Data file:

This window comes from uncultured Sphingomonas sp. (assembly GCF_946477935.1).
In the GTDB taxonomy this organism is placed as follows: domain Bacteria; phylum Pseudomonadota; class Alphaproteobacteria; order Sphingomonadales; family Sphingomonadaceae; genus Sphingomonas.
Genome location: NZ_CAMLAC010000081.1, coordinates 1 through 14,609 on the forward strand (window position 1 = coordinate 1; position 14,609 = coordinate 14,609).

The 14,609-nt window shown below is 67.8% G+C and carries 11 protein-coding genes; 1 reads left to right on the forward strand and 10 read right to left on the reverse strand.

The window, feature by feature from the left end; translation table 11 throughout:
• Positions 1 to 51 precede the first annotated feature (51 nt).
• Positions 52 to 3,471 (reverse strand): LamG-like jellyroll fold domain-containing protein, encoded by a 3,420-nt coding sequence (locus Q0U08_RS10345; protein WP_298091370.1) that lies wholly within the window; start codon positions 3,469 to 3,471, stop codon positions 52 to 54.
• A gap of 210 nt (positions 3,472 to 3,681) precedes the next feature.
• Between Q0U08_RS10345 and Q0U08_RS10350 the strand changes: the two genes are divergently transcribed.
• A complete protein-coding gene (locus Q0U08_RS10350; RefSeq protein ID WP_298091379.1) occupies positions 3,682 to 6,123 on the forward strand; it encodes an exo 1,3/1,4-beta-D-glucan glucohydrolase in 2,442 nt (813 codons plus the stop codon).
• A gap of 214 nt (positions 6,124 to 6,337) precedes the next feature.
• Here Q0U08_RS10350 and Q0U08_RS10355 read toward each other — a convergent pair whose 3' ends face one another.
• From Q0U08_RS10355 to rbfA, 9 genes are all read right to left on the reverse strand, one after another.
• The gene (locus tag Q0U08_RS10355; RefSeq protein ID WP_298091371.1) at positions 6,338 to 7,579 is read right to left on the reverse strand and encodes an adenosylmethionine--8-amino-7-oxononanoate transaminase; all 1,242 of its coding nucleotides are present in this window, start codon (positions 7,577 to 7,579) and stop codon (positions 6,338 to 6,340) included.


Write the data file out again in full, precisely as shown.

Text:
This window comes from uncultured Sphingomonas sp. (assembly GCF_946477935.1).
In the GTDB taxonomy this organism is placed as follows: domain Bacteria; phylum Pseudomonadota; class Alphaproteobacteria; order Sphingomonadales; family Sphingomonadaceae; genus Sphingomonas.
Genome location: NZ_CAMLAC010000081.1, coordinates 1 through 14,609 on the forward strand (window position 1 = coordinate 1; position 14,609 = coordinate 14,609).

The 14,609-nt window shown below is 67.8% G+C and carries 11 protein-coding genes; 1 reads left to right on the forward strand and 10 read right to left on the reverse strand.

The window, feature by feature from the left end; translation table 11 throughout:
• Positions 1 to 51 precede the first annotated feature (51 nt).
• Positions 52 to 3,471 (reverse strand): LamG-like jellyroll fold domain-containing protein, encoded by a 3,420-nt coding sequence (locus Q0U08_RS10345; protein WP_298091370.1) that lies wholly within the window; start codon positions 3,469 to 3,471, stop codon positions 52 to 54.
• A gap of 210 nt (positions 3,472 to 3,681) precedes the next feature.
• Between Q0U08_RS10345 and Q0U08_RS10350 the strand changes: the two genes are divergently transcribed.
• A complete protein-coding gene (locus Q0U08_RS10350; RefSeq protein ID WP_298091379.1) occupies positions 3,682 to 6,123 on the forward strand; it encodes an exo 1,3/1,4-beta-D-glucan glucohydrolase in 2,442 nt (813 codons plus the stop codon).
• A gap of 214 nt (positions 6,124 to 6,337) precedes the next feature.
• Here Q0U08_RS10350 and Q0U08_RS10355 read toward each other — a convergent pair whose 3' ends face one another.
• From Q0U08_RS10355 to rbfA, 9 genes are all read right to left on the reverse strand, one after another.
• The gene (locus tag Q0U08_RS10355; RefSeq protein ID WP_298091371.1) at positions 6,338 to 7,579 is read right to left on the reverse strand and encodes an adenosylmethionine--8-amino-7-oxononanoate transaminase; all 1,242 of its coding nucleotides are present in this window, start codon (positions 7,577 to 7,579) and stop codon (positions 6,338 to 6,340) included.